In the play A Midsummer Nights Dream, William Shakespeare uses literary elements and devices to portray his characters and to convey humor. He uses many techniques in his stories such as malapropism with the character Bottom. He uses puns to add humor with the actors, and rhetorical questions which the lovers use constantly. .
Malapropism is the mistaken substitution of one word for another word that sounds similar. The character Bottom uses many malapropisms because he thinks he is showing off his intelligence when really he is showing his ignorance. Bottom says, " one must come in with a bush of thorns and a lantern and say he comes to disfigure the person of moonshine". He meant to say figure, instead of disfigure, which adds some comedy by showing his dumbness. This use of malapropism works to add some slight comedy to the story while developing characterization. .
Shakespeare also uses puns to add comedy to the story and to keep the reader's attention. A pun is an intentional play on words based on the similarity of sounds between two words with different meanings. One pun that Shakespeare uses is when Bottom is turned into an ass. This is a pun because Bottom normally acted like an ass, so he being an ass has a double meaning. Most of Shakespeare's puns in plays were used to amuse the uneducated masses of his time. .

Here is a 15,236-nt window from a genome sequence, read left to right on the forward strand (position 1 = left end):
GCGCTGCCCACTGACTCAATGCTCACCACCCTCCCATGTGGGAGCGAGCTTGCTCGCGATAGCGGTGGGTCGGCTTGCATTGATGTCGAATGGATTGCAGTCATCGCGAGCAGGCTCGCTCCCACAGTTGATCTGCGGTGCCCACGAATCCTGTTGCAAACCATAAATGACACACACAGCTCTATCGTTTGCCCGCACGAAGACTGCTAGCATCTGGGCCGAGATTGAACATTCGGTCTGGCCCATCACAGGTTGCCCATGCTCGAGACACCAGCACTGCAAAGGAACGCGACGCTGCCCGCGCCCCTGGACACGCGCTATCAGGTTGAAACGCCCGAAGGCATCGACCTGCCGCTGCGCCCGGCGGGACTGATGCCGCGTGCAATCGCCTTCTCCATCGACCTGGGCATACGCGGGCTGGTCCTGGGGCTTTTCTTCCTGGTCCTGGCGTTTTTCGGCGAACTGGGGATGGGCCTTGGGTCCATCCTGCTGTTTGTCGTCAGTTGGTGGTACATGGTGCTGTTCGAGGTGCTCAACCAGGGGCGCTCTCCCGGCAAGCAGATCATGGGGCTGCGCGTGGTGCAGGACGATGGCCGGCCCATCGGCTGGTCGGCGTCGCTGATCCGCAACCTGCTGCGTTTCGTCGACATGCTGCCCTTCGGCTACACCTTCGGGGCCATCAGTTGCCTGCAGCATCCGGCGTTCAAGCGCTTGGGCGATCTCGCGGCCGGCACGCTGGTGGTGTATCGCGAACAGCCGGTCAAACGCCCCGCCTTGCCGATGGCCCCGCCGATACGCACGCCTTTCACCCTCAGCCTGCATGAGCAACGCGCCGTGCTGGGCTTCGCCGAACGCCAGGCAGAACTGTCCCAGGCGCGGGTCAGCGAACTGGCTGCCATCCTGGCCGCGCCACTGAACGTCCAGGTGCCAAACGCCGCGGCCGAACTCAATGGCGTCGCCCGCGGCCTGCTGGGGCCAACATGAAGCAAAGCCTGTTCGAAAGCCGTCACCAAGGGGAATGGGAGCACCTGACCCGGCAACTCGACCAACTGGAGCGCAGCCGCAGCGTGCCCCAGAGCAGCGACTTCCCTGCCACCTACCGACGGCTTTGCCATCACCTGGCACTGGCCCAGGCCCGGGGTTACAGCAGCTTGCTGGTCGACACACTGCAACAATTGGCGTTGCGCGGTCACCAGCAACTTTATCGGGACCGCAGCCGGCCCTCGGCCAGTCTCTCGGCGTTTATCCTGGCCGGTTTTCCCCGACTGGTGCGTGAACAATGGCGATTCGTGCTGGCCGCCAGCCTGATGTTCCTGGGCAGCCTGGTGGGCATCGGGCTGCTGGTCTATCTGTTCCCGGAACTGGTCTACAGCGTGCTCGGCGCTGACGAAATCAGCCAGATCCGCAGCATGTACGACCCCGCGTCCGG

Shakespeare's use of rhetorical questions adds to the effect of what a character is saying. A rhetorical question is when a character asks a question that does not require a reply. The answer is often so obvious that the question is usually asked for effect. Hermia asks a rhetorical question when she asks, "But why unkindly didst thou leave me so?" This requires no answer because inside she already knows the answer. This use of a rhetorical question adds to the effectiveness of how she expresses herself and shows her feelings.